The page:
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1914 Braves: When you're talking about a team that had two players named Possum and Rabbit, you can see that the comparisons to a modern club might be tenuous. However, much like the Rockies, this was a team that got to the World Series by having a standout defensive unit make up ground for an average-ish offensive unit. The '14 Braves weren't that old, but it seems they could have been a more stable contender with a couple more elite players and not so many merely average ones.

Similarities to the Rockies: Read this post at Management by Baseball about the way Gentleman George Stallings constructed his team:

First, there was the natural law of supply. Stallings had no competition for marginal players with one or two very positive aptitudes; competitors were looking for all-around talent. So Gentleman George was free to browse at his leisure through he remainder pile, looking for players who had specific skills that complemented the skills the players already on his roster had. But once others noted the utility of platooning, it was more like Filene's basement -- a lot of stock, most of it useless, but a surprising number of valuable things and a horde of aggressive people competing to get them.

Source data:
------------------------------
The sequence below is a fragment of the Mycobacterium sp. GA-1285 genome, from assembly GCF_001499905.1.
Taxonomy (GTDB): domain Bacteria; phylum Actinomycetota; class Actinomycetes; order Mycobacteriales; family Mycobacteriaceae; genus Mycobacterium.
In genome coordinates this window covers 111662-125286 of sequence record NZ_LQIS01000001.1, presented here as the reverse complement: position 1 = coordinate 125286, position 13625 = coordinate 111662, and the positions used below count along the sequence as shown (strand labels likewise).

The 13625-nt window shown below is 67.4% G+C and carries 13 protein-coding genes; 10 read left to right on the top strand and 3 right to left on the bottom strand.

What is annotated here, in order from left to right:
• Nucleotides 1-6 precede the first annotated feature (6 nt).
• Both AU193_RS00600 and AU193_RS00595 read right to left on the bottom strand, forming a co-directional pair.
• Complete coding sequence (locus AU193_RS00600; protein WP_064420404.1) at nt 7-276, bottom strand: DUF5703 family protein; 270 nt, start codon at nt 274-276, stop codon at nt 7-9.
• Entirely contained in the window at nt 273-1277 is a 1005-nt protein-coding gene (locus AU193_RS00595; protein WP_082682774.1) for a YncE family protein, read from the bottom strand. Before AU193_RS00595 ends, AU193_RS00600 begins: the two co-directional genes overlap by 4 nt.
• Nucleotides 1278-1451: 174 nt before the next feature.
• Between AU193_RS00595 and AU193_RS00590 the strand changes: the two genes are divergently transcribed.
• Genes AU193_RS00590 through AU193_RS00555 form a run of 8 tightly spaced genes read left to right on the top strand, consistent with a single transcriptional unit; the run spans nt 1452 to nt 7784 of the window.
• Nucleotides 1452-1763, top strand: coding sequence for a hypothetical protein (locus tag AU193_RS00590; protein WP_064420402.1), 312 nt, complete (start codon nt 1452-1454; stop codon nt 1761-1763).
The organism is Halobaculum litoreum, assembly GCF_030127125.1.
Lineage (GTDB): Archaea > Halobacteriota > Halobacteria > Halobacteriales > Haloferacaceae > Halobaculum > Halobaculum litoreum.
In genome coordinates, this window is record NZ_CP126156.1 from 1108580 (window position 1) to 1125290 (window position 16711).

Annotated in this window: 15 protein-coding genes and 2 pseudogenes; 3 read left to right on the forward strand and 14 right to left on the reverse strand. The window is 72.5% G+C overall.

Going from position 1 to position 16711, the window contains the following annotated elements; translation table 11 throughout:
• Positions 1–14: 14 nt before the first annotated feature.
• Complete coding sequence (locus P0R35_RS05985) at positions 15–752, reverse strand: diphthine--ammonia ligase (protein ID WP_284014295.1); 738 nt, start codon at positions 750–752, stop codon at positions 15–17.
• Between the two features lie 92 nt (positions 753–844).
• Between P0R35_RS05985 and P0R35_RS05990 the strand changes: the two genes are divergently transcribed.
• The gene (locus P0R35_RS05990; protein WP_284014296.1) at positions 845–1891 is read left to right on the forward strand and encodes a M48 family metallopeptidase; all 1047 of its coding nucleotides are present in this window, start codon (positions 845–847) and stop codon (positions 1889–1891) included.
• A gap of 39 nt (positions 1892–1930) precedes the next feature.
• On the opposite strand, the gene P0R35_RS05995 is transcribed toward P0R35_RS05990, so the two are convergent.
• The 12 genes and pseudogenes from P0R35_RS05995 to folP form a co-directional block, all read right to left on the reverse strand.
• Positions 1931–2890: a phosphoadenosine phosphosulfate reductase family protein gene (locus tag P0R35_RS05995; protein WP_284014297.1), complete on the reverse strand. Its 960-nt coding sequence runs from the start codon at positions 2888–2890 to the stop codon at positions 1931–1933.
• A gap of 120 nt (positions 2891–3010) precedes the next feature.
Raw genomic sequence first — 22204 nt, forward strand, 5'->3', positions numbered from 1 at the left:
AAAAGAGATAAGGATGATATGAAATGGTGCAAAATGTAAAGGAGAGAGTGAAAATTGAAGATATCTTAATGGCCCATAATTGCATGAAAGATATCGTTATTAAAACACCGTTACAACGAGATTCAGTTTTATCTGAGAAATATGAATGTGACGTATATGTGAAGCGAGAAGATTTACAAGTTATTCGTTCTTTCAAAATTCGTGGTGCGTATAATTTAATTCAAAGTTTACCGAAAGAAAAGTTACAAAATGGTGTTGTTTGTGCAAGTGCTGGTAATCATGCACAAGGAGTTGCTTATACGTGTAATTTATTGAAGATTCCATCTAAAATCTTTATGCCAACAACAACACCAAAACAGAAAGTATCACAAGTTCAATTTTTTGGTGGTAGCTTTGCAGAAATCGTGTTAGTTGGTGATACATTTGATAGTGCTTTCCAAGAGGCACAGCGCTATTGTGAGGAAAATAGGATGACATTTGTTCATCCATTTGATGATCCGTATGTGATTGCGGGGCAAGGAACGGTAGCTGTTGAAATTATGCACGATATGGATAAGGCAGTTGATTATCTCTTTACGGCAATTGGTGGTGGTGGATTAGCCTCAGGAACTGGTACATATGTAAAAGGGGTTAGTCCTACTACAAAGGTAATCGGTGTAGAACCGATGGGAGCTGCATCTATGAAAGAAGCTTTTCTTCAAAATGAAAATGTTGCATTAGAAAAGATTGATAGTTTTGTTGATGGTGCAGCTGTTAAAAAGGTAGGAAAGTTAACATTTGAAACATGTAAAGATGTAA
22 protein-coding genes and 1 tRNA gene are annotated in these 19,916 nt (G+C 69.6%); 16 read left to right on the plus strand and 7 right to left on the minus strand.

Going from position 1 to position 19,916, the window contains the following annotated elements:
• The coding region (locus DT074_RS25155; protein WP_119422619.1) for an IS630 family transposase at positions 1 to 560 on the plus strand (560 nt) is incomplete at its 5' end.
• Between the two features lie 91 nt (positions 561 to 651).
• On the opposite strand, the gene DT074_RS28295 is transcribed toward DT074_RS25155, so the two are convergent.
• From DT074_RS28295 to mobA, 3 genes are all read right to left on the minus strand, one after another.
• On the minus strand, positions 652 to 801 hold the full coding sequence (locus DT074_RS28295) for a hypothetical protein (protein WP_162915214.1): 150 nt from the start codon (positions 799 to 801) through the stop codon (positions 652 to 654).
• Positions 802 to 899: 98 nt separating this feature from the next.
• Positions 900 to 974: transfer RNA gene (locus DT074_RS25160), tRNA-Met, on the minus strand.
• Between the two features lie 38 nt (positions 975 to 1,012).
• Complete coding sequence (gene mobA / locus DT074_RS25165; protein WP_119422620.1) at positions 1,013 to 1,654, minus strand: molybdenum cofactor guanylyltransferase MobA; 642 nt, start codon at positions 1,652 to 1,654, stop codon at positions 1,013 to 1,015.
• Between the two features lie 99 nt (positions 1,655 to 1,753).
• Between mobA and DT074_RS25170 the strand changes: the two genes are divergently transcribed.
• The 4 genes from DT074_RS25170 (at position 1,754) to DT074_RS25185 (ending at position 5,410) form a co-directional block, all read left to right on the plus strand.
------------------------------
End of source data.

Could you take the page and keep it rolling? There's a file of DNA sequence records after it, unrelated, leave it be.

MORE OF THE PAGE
While Stallings is credited with being the first to realize the benefits of platooning, the Rockies have built much of their success around a similar bargain basement approach. Kaz Matsui, Jorge Julio, Matt Herges, Rodrigo Lopez and LaTroy Hawkins were all close to freely available when the Rockies picked them up. That said, so were Ramon Ortiz, Steve Finley and John Mabry. Kip Wells, Josh Towers and Marcus Giles were similarly out of demand this winter as well. I think where the Rockies rise above these Braves is in the level of talent we're getting from our own farm system. While we're once again exploiting the bulk aisle and the dollar stores, we're also making our own artisan work to go along with it.

1973 Mets This team won the NL with only 82 wins, so you can see right away that there could be some question about their long term viability. In 1974 they'd drop to 71 wins. Outside of Tom Seaver, there just weren't any stars on this team, and when your best players are only mediocre, you just shouldn't expect too much. Rockies pitching coach Bob Apodaca made his MLB debut with the 1973 team, so he could probably tell you more. 1976 would see the overachieving Mets make one final stab at hope and faith with 86 wins before the Amazin's would become cellar dwellers for the next seven seasons. There just wasn't enough depth to fill in the several weak areas on the team. This squad reminds me a lot of the Cardinals of a couple years ago.